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Village Mentoring

A visual depiction of DREAM's Innovative Village Mentoring Model
by

Michael Loner

on 26 February 2016

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Transcript of Village Mentoring

Village Mentoring is a unique partnership between a neighborhood and a college
Village Mentoring supports children at three levels......
Like more traditional
mentoring models, the heart of Village Mentoring is the supportive one-on-one relationship between the college student volunteer
and the child
Our college student mentors work as a group to integrate themselves into the children’s neighborhood. This means that they visit the housing community frequently and regularly engage with the parents and other residents. This active involvement with neighborhood stakeholders is intended to boost the neighborhood in its own work of supporting its children and taking collective action on behalf of the children.
trips
culminating events
summer programs
camp programs
community meetings
teen programs
"Mentoring that goes further"
What do you get when...
you take the passion and energy
of college students
a toolkit of complementary programs
a neighborhood of children with limitless potential
and mix them all together?
add more than a hint of adventure
The relationship between a child and a caring college student mentor is at the heart of the program and has significant influence on the child. The relationship cultivates self-confidence and helps to establish new norms through role modeling, loving attention and positive messaging.
Our mentoring pairs spend weekly time together as a group, generating a broader network of caring, educated adults actively involved in each child’s life. The group dynamic builds a powerful sense of belonging and a group identity allowing children to safely push their comfort zones, build teamwork skills and practice positive peer interactions.
A special partnership
A Neighborhood
A College
At DREAM we embody the belief that "It takes a village to raise a child"
Asiyefunzwa na mamae hufunzwa na ulimwengu'
Bill Russell, the greatest
champion in the history of professional
sports, a national leader in human rights
and a BIG fan of mentoring recently stated...
"There is no such thing as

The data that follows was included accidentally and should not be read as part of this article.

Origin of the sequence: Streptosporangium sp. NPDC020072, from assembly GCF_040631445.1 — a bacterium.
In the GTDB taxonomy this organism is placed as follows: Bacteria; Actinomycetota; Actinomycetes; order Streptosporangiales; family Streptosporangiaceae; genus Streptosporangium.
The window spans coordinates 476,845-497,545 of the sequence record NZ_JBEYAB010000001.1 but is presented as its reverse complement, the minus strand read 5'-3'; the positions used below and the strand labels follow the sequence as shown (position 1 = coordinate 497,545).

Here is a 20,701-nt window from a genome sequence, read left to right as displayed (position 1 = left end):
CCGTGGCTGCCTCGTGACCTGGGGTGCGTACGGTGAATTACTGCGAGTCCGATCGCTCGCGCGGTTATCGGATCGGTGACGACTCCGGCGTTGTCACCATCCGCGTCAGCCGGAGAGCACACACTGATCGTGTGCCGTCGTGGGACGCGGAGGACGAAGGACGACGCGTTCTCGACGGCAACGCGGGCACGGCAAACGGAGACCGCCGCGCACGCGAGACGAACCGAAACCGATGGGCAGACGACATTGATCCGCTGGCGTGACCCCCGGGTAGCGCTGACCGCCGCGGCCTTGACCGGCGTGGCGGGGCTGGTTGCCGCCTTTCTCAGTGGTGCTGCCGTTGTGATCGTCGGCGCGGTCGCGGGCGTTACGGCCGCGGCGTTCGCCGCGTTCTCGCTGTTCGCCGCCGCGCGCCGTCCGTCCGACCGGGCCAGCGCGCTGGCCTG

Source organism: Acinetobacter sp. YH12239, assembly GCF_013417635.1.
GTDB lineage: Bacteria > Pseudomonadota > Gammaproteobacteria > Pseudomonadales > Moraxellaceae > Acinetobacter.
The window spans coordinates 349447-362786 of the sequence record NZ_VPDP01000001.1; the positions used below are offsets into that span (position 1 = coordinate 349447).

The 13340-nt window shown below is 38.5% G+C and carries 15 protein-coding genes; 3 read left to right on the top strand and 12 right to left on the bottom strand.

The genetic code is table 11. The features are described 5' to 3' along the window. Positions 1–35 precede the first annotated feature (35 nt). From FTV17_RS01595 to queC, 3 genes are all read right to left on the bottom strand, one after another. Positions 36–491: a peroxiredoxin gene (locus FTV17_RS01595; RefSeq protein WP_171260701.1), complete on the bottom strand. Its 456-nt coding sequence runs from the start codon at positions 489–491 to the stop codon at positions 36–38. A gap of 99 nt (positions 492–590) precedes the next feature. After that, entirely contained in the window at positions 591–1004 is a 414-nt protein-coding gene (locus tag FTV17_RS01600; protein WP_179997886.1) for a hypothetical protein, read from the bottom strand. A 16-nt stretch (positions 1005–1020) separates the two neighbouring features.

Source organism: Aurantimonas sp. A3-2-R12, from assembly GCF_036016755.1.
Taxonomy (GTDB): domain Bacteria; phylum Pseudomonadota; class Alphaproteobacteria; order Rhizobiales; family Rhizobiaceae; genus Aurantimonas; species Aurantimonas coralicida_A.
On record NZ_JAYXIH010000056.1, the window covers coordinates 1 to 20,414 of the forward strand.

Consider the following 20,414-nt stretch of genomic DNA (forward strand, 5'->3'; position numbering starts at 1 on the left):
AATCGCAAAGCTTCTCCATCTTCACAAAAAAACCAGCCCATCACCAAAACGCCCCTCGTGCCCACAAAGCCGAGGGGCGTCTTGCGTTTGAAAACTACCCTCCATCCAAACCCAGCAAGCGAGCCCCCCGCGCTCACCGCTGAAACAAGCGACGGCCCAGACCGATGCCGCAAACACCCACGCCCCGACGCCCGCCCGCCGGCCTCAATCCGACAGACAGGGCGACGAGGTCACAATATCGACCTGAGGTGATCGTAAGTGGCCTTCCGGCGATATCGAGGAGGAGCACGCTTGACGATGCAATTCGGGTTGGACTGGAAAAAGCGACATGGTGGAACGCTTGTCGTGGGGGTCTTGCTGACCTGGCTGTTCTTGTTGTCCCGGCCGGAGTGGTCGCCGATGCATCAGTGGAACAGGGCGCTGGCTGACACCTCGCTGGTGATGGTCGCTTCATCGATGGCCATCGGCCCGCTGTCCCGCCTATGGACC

someone else's child!"
"Regardless of a child's biological parent(s) its upbringing belongs to the community."
Swahili
"A child belongs not to
one parent or home."
Kihaya (Bahaya)
'Omwana taba womoi'
But, hasn't it been said...
In Kaitlyn's words
Village Mentoring!
Neighborhood Support
One-on-one mentoring
One-On-One
Group
Neighborhood
“DREAM has become such a fundamental part of who I am and how I have grown. It has been applied to every aspect of my education, social life and self-image. DREAM has made things like adventures tangible experiences, not just something I dream about.”
Stephanie reports that within the three years she volunteered as a mentor, “[Kaitlyn] went from being a child to a near adult,” and that their discussions about preadolescent relationships progressed from gossip to dialogues about “what a healthy relationship looks like, how to recognize one’s own happiness and sadness and …conversations about personal health, self worth, self advocacy and even the crucial lesson about sex…”

Kaitlyn was paired with her new mentor Jenna in 2006. In 2007, she went on a DREAM trip to Washington, DC for the Housing Policy Conference put on by the National Low Income Housing Coalition. Later that same year, she and Jenna, along with 5 other children from Elm Street, organized a 10-day High Adventure trip to New York City and Maine.

Kaitlyn was one of the first in DREAM to complete our Counselor In Training (CIT) program for Camp DREAM. She was also instrumental in organizing the first annual DREAM Teen Retreat. She is now a sophomore at the University of Vermont, and a DREAM mentor in our Riverside program.
Case: Kaitlyn Lapan
A special partnership, a toolkit of programs, three levels of support, that's all good, but
Does it work?
DREAM first came to Elm Street in 2002. Kaitlyn started as a mentee that same year. Her first mentor was Stephanie Gergely:

“[Kaitlyn] was pretty boy crazy and our conversations often circulated around the multiple crushes that she had or who was dating whom…We spent hours contemplating these situations... There were days of euphoria in her stories and also days of confusion, sadness and tears.”
Group mentoring
Full transcript